/ Vintage Computing

G4 Cube

The 2000 MacWorld New York keynote is a classic Steve Jobs keynote which includes some great segments:

  • A demo of the not-yet-shipped Mac OS X
  • A demo of Halo
  • iMovie 2
  • and one more thing… the G4 Cube

Jump to 1h 21m 46s for the introduction of the G4 Cube.

I recently bought one on eBay that was wasn’t in great shape, but it was cheap and serviceable and was up and running with just a cleaning and a hard drive replacement.

Upgrades

Instead of buying an ATA66 IDE hard drive, substituting an SD card for it wasn’t difficult or expensive (around $30 total with card).

Following an iFixit guide to replace the hard drive, I bought the following and was surprised it just worked.

The Cube booted up and was even more quiet now (no fan and now no hard drive spinning noises). To round it out, I added more memory and installed a copy of Mac OS X 10.0 (luckily the CD-ROM still worked).

The SD card will probably go out quickly because of virtual memory reading and writing, but SD cards are relatively inexpensive and it’s usage is going to be light.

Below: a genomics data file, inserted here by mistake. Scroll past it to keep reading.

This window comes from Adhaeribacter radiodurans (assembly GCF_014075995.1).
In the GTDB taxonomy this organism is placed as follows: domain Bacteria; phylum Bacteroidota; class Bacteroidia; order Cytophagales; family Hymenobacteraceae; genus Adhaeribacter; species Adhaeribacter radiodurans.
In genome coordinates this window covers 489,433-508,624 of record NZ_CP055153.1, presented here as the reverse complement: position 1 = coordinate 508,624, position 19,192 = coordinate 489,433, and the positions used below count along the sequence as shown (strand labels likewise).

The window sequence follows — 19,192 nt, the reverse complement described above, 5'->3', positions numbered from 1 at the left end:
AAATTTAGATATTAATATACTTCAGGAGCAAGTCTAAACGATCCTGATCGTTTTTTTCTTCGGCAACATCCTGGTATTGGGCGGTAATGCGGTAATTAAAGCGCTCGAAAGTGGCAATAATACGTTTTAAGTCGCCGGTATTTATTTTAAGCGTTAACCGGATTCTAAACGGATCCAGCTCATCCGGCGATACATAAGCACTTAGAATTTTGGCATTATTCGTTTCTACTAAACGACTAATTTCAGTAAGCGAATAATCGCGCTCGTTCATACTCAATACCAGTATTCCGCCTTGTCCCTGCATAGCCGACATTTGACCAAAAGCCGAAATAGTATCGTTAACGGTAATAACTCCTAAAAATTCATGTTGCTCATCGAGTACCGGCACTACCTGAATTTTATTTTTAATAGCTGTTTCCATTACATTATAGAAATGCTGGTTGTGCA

Mac OS X 10.0

Some observations about Mac OS X 10.0:

  • It’s amazing how much of OS X is still the same
  • Registration completion is required but you only have to enter your email address “if you have one”
  • Registration also asks you connect the modem to a phone line and dial in to submit the information
  • Automatic software updates don’t work (the servers have probably been turned off for a while)
  • The modern Internet doesn’t work in Internet Explorer 5 Beta (including this website – due to its use of a shared SSL cert)

Future plans

I plan on getting an IDE cable and figuring out how to mount the SD card reader in a way that exposes the slot without pulling the core of the cube out so I can have a card for each major OS that the machine supports and swap them out.

Photo by Pedro Moura Pinheiro